The Chinese company has already built overseas warehouses in markets of the Association of Southeast Asian Nations, as well as export transshipment warehouses in China. It currently operates 16,000 square meters of overseas warehouses in five Southeast Asian economies including Thailand and Malaysia, and more than 26,000 stock keeping units (SKUs).
It handles more than 11,000 orders per day, and mainly provides services to home and global companies from chemical and home appliance industries.
"Building overseas warehouses and conducting cross-border e-commerce businesses can stimulate consumption of quality products. They are also practical solutions to strengthen China's dual-circulation development paradigm in both exports and imports," he said.
China's new development pattern has the domestic market as the mainstay while the domestic and foreign markets reinforce each other.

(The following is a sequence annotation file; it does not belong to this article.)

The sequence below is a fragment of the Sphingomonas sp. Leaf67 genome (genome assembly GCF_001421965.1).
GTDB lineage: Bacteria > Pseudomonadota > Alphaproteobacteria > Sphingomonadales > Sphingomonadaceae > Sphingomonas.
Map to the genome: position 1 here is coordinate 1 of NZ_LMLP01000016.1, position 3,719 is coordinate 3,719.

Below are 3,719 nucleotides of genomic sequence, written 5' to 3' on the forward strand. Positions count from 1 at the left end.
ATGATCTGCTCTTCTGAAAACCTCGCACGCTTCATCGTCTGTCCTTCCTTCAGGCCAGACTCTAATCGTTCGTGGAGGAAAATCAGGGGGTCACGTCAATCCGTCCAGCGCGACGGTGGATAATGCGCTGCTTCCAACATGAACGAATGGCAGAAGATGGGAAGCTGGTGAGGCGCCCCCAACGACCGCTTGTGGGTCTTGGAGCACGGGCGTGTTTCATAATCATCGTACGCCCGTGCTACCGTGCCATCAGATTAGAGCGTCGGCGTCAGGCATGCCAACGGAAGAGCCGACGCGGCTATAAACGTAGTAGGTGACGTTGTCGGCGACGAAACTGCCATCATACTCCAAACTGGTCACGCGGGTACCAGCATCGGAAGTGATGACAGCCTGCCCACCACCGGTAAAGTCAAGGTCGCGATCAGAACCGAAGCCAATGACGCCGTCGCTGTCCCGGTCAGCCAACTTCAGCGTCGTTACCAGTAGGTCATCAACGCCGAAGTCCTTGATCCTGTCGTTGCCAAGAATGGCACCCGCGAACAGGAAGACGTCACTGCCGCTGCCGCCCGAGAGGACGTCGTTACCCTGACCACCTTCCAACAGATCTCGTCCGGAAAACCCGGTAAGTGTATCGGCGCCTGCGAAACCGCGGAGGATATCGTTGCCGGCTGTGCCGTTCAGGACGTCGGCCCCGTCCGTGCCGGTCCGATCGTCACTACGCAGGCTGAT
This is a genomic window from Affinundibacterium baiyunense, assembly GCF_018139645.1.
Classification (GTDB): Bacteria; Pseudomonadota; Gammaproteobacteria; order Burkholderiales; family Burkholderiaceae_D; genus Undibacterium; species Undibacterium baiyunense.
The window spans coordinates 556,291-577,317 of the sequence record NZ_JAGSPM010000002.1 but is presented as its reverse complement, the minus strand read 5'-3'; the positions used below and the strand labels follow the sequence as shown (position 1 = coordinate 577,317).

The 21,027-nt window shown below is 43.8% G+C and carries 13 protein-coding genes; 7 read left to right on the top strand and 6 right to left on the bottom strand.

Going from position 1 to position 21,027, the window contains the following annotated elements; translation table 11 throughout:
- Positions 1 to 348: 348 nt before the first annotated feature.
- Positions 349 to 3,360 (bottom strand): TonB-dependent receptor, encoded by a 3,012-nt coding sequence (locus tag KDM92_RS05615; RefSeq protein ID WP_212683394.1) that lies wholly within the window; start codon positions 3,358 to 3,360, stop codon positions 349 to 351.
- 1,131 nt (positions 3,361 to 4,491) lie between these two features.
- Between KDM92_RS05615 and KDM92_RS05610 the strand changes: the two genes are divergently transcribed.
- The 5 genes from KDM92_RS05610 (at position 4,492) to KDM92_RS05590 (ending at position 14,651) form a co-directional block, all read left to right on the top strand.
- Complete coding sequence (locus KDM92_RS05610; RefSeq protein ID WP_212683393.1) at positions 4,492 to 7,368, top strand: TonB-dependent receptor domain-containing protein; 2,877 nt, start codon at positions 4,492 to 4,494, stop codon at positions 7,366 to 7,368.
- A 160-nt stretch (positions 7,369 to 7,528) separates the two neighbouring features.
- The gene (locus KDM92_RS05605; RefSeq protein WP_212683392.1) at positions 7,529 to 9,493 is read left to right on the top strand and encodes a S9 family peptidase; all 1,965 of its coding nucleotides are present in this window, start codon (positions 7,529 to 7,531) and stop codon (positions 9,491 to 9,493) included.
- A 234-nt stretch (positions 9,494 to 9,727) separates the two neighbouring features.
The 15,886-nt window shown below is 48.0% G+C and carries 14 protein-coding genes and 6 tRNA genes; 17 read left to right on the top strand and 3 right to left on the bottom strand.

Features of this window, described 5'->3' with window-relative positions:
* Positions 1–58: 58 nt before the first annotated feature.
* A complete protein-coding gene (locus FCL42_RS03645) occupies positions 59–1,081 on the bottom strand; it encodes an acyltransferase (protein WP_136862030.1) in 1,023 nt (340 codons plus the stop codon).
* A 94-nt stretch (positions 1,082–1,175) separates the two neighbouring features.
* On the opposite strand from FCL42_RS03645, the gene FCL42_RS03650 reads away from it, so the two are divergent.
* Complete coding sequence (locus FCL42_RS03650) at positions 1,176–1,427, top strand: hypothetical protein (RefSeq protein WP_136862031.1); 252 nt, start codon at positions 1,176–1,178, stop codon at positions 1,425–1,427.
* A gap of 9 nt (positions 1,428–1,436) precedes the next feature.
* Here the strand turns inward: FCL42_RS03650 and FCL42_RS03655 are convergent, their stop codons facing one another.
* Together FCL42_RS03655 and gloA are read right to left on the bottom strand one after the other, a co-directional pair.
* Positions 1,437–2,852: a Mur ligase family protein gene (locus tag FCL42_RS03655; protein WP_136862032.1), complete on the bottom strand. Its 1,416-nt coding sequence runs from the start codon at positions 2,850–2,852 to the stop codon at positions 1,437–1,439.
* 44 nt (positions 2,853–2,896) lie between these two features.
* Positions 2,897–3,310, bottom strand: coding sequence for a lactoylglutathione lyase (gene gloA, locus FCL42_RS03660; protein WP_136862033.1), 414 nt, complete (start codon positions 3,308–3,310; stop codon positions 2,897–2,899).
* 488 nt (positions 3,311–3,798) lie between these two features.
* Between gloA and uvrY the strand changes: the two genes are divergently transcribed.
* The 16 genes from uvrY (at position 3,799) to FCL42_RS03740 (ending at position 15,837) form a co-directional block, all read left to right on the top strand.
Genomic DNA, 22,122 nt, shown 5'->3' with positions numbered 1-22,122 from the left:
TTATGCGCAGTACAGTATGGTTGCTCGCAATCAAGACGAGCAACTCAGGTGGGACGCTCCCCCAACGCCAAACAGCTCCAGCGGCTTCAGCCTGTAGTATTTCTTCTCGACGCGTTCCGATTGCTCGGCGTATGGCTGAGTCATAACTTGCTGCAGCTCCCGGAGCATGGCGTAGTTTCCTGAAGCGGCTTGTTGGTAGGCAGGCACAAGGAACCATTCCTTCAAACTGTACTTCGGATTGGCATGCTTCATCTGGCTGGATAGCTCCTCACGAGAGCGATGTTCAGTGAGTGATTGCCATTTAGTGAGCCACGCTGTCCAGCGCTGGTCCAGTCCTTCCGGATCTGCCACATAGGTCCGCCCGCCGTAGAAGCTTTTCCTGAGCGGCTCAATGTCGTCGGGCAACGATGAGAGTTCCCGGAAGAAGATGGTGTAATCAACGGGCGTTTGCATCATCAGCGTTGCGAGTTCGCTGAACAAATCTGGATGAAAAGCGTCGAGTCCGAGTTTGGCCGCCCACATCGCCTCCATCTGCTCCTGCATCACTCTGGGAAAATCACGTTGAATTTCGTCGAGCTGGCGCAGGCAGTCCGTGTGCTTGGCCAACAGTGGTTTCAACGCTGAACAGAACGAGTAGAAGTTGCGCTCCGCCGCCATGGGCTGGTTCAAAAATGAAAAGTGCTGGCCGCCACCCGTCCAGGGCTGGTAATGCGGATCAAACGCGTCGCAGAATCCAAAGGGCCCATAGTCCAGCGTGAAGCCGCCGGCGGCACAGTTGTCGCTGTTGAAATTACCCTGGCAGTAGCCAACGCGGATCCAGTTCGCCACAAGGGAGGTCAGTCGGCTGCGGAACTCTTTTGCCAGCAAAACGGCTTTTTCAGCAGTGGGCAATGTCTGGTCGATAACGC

The country's cross-border e-commerce has grown nearly tenfold over the past five years. Domestic firms currently run more than 1,900 overseas warehouses and about 130 bonded maintenance projects of processing trade across the world, said Li Xingqian, director-general of the foreign trade department at the Ministry of Commerce.
To spur new forms and models of foreign trade, China will encourage its pilot free trade zones and comprehensive bonded areas to build global supply warehouses and transportation hubs during the 14th Five-Year Plan period (2021-25), said Li Kuiwen, director-general of the General Administration of Customs' statistics and analysis department.